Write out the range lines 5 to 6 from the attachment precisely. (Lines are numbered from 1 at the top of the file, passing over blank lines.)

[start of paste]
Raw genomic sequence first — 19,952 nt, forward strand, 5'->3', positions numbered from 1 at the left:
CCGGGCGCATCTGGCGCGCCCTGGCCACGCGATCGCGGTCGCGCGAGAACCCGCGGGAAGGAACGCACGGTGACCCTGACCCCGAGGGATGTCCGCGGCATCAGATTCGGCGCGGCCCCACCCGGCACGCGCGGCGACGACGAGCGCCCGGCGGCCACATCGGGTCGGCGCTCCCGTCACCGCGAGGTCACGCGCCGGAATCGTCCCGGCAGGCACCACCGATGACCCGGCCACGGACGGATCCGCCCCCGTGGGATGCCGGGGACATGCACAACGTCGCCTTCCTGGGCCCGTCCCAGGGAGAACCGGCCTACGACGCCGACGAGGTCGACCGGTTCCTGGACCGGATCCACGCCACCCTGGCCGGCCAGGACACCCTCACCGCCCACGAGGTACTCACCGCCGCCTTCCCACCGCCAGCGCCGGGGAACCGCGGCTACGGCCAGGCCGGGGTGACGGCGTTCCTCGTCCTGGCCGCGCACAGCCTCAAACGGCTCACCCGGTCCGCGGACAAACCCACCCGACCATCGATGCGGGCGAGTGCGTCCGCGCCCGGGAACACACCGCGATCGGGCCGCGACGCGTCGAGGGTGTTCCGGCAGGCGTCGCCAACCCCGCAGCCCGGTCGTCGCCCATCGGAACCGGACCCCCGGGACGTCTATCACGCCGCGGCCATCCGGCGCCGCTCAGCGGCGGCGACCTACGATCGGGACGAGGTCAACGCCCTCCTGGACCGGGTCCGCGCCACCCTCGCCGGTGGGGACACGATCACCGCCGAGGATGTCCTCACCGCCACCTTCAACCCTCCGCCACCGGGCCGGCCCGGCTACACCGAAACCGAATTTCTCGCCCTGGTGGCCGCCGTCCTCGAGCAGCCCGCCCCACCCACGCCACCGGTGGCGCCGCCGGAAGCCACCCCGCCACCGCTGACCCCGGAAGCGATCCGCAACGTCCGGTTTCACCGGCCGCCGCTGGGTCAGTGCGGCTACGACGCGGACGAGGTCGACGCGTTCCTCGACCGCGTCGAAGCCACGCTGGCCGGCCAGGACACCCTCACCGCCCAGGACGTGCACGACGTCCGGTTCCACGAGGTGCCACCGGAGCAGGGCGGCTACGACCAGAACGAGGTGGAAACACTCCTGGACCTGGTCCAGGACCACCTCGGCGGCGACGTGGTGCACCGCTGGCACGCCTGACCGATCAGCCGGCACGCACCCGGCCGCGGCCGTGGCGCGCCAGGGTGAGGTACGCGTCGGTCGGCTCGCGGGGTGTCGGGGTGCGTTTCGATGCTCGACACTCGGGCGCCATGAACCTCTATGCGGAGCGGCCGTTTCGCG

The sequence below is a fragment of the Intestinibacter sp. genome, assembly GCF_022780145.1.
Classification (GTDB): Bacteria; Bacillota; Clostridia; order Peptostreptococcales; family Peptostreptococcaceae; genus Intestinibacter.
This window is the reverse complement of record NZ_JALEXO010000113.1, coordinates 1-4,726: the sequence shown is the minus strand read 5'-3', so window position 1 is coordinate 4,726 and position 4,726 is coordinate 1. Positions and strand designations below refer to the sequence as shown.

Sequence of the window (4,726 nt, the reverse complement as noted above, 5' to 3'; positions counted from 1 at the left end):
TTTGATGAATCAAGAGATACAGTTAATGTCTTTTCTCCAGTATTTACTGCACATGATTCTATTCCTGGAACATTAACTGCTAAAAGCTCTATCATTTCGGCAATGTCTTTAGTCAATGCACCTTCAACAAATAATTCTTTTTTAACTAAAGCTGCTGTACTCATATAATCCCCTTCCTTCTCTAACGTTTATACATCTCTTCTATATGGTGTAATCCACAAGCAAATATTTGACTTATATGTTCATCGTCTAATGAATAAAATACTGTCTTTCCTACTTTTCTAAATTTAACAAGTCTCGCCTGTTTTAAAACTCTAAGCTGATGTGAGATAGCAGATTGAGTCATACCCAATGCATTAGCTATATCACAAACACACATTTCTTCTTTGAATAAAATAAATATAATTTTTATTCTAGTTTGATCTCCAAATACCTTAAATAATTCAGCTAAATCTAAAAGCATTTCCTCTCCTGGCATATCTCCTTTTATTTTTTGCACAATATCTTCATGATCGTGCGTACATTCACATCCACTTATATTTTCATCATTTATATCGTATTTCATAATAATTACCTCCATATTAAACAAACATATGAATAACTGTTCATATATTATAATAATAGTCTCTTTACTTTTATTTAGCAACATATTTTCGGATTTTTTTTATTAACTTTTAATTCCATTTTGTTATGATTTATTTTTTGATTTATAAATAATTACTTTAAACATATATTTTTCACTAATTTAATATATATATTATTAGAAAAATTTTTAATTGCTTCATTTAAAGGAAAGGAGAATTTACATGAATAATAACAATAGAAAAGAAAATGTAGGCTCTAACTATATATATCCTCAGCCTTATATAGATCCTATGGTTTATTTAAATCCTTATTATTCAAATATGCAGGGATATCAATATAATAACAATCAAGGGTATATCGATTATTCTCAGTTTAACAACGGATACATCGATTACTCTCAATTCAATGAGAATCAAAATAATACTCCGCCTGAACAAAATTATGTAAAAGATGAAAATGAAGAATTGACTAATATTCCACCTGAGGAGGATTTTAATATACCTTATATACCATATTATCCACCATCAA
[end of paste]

This window is the reverse complement of record NZ_JALEXO010000113.1, coordinates 1-4,726: the sequence shown is the minus strand read 5'-3', so window position 1 is coordinate 4,726 and position 4,726 is coordinate 1. Positions and strand designations below refer to the sequence as shown.

Sequence of the window (4,726 nt, the reverse complement as noted above, 5' to 3'; positions counted from 1 at the left end):